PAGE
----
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Cybersecurity Awareness Month: The Hackers’ Guide to Staying Secure Year Round

Cybersecurity Awareness Month: The Hackers’ Guide To Staying Secure Year Round

At Bugcrowd, we’re committed to making the digitally-connected world a safer place. And we couldn’t do so without the creativity and skills of our Crowd. 

So with October and National Cybersecurity Awareness Month (NCSAM) wrapping up, we wanted to share some tips for organizations and consumers alike to stay secure — and what better way than to call on the brilliant minds within our community?

NSCAM is a collaborative effort between government and industry to raise awareness about the importance of cybersecurity and to ensure that consumers have the resources to be safe and secure online. While we appreciate that the cybersecurity industry has a whole month dedicated to spreading the mission of safe cyber practices, it’s important to keep in mind that these should extend beyond October and be observed year round.

Here’s some top tips from our Crowd to help you and your organization gain a Hacker’s Advantage:

For organizations: 

Lfb:

“Daily collaboration between developers and security teams is key in your SDLC. Also, don’t hesitate to invest in offensive security training for your blue team.”

rubyroobs:

“One of the most commonly overlooked causes of breaches is exposure on third-party platforms that are often out-of-scope or left unmonitored by an internal security team. A few significant breaches in the past few years have involved platforms like GitHub, and while there are definitely mitigations like multi-factor authentication, it’s important to keep on top of it and closely monitor your external attack surface — not just on your infrastructure, but also on third-party platforms.”

Private user:

    • Understand that security is a process, not a product — cybersecurity in the 2020 era can’t be treated as the middle child of IT.
    • The use of plugins and core security policies defined by browsers is a must, but also not enough. There is a high chance that a malicious user won’t access your platform from conventional browser clients.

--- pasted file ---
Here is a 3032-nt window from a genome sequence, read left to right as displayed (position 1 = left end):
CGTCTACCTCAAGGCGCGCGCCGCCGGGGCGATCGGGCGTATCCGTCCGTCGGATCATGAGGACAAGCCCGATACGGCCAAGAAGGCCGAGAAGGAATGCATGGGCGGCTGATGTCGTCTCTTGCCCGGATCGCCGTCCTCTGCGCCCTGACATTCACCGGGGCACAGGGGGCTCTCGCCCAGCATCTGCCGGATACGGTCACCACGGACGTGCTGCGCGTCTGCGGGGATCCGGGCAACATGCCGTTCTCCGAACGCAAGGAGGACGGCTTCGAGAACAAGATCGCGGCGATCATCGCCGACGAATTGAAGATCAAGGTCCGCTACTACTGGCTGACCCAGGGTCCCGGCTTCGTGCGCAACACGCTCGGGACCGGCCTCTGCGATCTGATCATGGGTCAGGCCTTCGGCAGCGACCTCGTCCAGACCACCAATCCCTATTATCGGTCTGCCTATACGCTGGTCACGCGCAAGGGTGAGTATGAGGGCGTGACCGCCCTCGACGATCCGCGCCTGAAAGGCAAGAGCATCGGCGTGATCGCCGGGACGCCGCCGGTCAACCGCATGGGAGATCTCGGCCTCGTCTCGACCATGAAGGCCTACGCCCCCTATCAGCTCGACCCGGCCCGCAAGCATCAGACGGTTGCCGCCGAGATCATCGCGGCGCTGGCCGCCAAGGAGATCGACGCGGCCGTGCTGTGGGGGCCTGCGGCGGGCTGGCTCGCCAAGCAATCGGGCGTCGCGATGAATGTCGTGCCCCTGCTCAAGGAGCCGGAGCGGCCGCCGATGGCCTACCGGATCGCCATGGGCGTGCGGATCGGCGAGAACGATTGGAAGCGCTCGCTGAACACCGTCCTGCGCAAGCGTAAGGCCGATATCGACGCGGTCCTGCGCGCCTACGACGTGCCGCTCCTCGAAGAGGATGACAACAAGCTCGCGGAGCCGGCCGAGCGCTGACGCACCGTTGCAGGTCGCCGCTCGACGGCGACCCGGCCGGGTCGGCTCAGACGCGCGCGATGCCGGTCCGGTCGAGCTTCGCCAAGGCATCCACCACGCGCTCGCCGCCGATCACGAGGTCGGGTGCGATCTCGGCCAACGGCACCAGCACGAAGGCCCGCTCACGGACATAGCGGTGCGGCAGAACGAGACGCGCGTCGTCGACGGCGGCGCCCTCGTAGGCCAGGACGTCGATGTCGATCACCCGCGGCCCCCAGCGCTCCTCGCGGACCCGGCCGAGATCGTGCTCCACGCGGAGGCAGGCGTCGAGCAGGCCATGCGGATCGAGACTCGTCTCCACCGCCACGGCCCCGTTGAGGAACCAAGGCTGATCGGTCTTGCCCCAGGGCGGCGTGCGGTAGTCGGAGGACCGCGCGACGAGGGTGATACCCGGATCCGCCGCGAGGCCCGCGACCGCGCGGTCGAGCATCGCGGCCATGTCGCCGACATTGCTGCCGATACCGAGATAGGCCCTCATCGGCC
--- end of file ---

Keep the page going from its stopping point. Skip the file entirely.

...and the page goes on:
• Bug bounty programs for web application frameworks, and all frameworks of sorts, are an inevitable necessity.
    • For bug bounty platforms: reach out to more security-minded professionals to contribute who can think outside of the box. 

For consumers:

Private user:

    • Read Violet Blue’s book, The Smart Girl’s Guide to Privacy. It’s a great gift for adolescents and teenagers.
    • The IRS and Police departments don’t call you before they arrest you, it’s a scam!
    • Two-factor authentication is your friend, and it’s a pain in the butt for evil doers.
    • As cool as your dog names are, it’s pretty easy to find out this information for password resets. Instead, generate random strings with LastPass and save this information if you ever need to reset your account. PSA: LastPass has a family plan, I get it for my relatives as a holiday gift.

Private user:

“The most effective of all hacking methods, the high art of deceiving, is social engineering. So organizations and consumers need to be aware of social engineering attacks to stay safe from the digital world!”

Private user:

Clearing caches and browsing history is something users should be aware of, particularly those accessing the internet via public wifi or a shared computer. Also, internet spammers and phishers are on an exponential rise and sometimes they too pose a risk. Awareness is the key!”

Many thanks to all our researchers who contributed to this blog, stay safe out there!

Got more ideas? DM us on Twitter at @Bugcrowd.

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